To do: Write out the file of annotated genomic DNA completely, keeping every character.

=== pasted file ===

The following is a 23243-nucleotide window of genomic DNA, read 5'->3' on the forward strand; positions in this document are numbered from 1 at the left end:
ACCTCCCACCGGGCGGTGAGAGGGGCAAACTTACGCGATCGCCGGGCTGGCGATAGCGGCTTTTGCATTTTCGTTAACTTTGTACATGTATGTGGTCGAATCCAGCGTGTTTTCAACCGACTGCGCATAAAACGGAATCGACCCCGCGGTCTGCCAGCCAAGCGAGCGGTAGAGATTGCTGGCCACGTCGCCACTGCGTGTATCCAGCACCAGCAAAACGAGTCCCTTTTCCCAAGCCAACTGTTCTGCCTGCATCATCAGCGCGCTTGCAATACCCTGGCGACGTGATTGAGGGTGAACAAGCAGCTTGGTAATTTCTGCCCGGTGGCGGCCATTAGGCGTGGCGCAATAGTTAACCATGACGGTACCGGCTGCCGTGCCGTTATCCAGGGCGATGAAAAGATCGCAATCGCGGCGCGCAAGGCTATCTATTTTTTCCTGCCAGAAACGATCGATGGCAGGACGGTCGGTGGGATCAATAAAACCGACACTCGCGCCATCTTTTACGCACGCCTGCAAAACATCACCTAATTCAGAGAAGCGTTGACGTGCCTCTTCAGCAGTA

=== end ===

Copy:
The following is a 23243-nucleotide window of genomic DNA, read 5'->3' on the forward strand; positions in this document are numbered from 1 at the left end:
ACCTCCCACCGGGCGGTGAGAGGGGCAAACTTACGCGATCGCCGGGCTGGCGATAGCGGCTTTTGCATTTTCGTTAACTTTGTACATGTATGTGGTCGAATCCAGCGTGTTTTCAACCGACTGCGCATAAAACGGAATCGACCCCGCGGTCTGCCAGCCAAGCGAGCGGTAGAGATTGCTGGCCACGTCGCCACTGCGTGTATCCAGCACCAGCAAAACGAGTCCCTTTTCCCAAGCCAACTGTTCTGCCTGCATCATCAGCGCGCTTGCAATACCCTGGCGACGTGATTGAGGGTGAACAAGCAGCTTGGTAATTTCTGCCCGGTGGCGGCCATTAGGCGTGGCGCAATAGTTAACCATGACGGTACCGGCTGCCGTGCCGTTATCCAGGGCGATGAAAAGATCGCAATCGCGGCGCGCAAGGCTATCTATTTTTTCCTGCCAGAAACGATCGATGGCAGGACGGTCGGTGGGATCAATAAAACCGACACTCGCGCCATCTTTTACGCACGCCTGCAAAACATCACCTAATTCAGAGAAGCGTTGACGTGCCTCTTCAGCAGTA